The Experience of Emergence Workshop
Speakers to include
Marco Bernini: Submerging minds: features and principles of Beckett’s broken emergencies
Rebecca Bitenc: Emergent forms of dementia narratives: media-conscious narratology and the Medical Humanities
Submerging Minds: Features and Principles of Beckett’s Broken Emergencies
The recurring dehumanization or degeneration of Beckett’s characters’ mental faculties have largely been analysed as an ‘ostensible animalization’ (Weller, 2013: 18) of mankind. In contrast, this talk considers the creaturely level in Beckett’s narrative as occupied by undeveloped human cognisers – creatures that fail or refuse to properly emerge into what Beckett describes, in a letter to George Duthuit in 1948, as ‘the illusion of the human and the fully realized’ (2011: 86). By drawing on contemporary cognitive science (Howy 2014) and theories of emergence (Deacon 2011) this paper defines and examines what I call Beckett’s cognitive liminalism – his literary exploration of liminal (‘submerging’ rather than ‘emerging’) states of cognition and experience.
Emergent Forms of Dementia Narratives: Media-Conscious Narratology and the Medical Humanities
Dementia has become ubiquitous in our times. Not only are more and more people affected by the disease, but it is represented across a wide range of media and genres. While the study of dementia has come to the fore in various disciplines – in the neurosciences in particular – so far the wide array of stories about the experience of dementia (by sufferers as well as caregivers) has not been systematically studied. A project of this sort falls within the domains of both narratology and the medical humanities, and indeed requires building cross-disciplinary connections between these domains.
This workshop presentation will consider recent examples of dementia narratives – from graphic memoir to filmic documentary – to showcase the potential gains of creating such cross-disciplinary dialogue. On the one hand, new tools and concepts from a media-conscious narratology can be leveraged for medical humanities research and contribute to a more analytically rigorous study of narrative forms across modes and media. On the other hand, the preoccupations of the medical humanities, as well as emergent forms of illness narratives themselves, highlight the limits of narrative as heuristic tool for understanding or portraying certain kinds of experiences, and thus present important research challenges for narratologists.
In the sciences the concept of emergence has recently become a central focus of interest. Originally developed by natural philosophers (Lewes, Broad) in the context of evolutionary theory, it connotes paradoxical ‘downward’ causation in an autopoietic system. So-called resultant effects derive traceably – ‘upwardly’ – from the interaction of the parts of the system, generate a quantitative difference, are by definition predictable. Autopoietic systems by contrast generate emergent effects which manifest themselves quasi-irrationally as something more than the sum of the traceable interaction of the system’s constituent parts. They generate a qualitative difference, are by definition unpredictable. As such, ‘downward’ causation is often claimed to ‘explain’ adaptation and evolution in both organic and social systems (Maturana and Luhmann): the reorganisation and restabilisation of a perturbed system under new terms. Examples are the spontaneous behaviour of flocks of birds and shoals of fish under threat; the saltationist evolution of species (Eldredge and Gould); perhaps also the emergence of consciousness from the brain.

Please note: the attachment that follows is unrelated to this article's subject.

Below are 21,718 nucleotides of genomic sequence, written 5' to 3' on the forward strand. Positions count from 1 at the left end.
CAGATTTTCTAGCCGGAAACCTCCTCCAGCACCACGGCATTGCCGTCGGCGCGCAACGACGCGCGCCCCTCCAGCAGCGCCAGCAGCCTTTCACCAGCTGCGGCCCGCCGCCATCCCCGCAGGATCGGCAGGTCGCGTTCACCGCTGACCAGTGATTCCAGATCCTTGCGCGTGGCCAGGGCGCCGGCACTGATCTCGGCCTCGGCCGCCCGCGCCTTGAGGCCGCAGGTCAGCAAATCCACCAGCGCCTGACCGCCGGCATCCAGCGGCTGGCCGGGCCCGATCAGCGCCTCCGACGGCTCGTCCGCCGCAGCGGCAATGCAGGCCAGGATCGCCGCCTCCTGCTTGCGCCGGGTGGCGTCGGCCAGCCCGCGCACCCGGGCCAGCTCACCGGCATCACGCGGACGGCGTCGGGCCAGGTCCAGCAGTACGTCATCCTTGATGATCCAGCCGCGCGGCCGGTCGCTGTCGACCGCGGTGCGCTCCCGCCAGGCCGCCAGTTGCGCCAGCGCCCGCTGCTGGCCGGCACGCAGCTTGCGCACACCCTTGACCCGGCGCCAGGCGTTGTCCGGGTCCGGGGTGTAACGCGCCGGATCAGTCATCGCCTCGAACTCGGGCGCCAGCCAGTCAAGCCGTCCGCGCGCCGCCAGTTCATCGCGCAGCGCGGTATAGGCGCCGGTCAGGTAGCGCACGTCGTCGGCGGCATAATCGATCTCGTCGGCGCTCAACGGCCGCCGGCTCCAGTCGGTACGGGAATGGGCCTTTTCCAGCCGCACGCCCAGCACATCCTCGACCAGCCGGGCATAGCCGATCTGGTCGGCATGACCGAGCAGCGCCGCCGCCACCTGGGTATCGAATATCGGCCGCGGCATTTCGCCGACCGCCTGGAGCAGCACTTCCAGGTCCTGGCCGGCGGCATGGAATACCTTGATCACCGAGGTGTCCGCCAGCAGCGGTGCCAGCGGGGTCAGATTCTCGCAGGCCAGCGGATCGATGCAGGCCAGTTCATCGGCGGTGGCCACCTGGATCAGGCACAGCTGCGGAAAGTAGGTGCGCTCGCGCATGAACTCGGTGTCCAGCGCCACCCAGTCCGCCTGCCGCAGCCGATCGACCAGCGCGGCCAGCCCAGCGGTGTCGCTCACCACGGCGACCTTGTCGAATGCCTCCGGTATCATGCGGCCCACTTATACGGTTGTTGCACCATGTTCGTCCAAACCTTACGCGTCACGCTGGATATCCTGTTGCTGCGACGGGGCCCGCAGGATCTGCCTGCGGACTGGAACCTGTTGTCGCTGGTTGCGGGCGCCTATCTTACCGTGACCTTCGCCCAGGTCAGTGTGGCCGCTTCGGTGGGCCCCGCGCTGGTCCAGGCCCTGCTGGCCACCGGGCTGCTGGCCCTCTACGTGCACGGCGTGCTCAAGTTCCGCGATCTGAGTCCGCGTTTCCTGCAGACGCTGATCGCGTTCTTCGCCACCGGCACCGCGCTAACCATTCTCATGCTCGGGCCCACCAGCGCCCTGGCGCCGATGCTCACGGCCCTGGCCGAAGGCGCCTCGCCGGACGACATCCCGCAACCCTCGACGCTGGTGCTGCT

In the last ten years emergence has also, increasingly, been seen as an explicatory factor in the humanities and social sciences. Emergence has variously been suggested to provide a model for the becoming of the soul in post-Darwinian Christian theology; for explaining the unstable behaviour of stock markets; for describing bewildering epochal shifts in aesthetic style. This project offers a programme of interdisciplinary research which will explore the patterns of emergence in humanities and social sciences, and so, in a scholarly environment dominated by scientism and positivism, make a positive contribution to the two cultures debate. The experience of emergence – something to be explored phenomenologically and in communicative media – is argued to be a contact zone of indeterminacy between human and natural science epistemologies.
This programme offers a series of lectures and workshops by internationally distinguished colleagues from Durham and abroad, addressing the extent to which the experience of emergence contributes to interdisciplinary expansion of cognitive horizons, inter alia
- technical evolution and the emergence of social change
- aesthetic communication and agency in systems theory
- the relations of cognitive psychology and literature
- the emergent experience of wonder and wellbeing
- the ontology of emergence
- the emergence and after-effects of social crisis
- the experience of risk and adventure as catalysing the emergence of new cognitive horizons.
The project team will explore these issues with the support of IAS Fellow Professor Katherine Hayles (Duke University). The IAS is also supporting a programme of fortnightly inter-departmental seminars and a conference, which will culminate in the publication of an edited volume.
Contact firstname.lastname@example.org for more information about this event.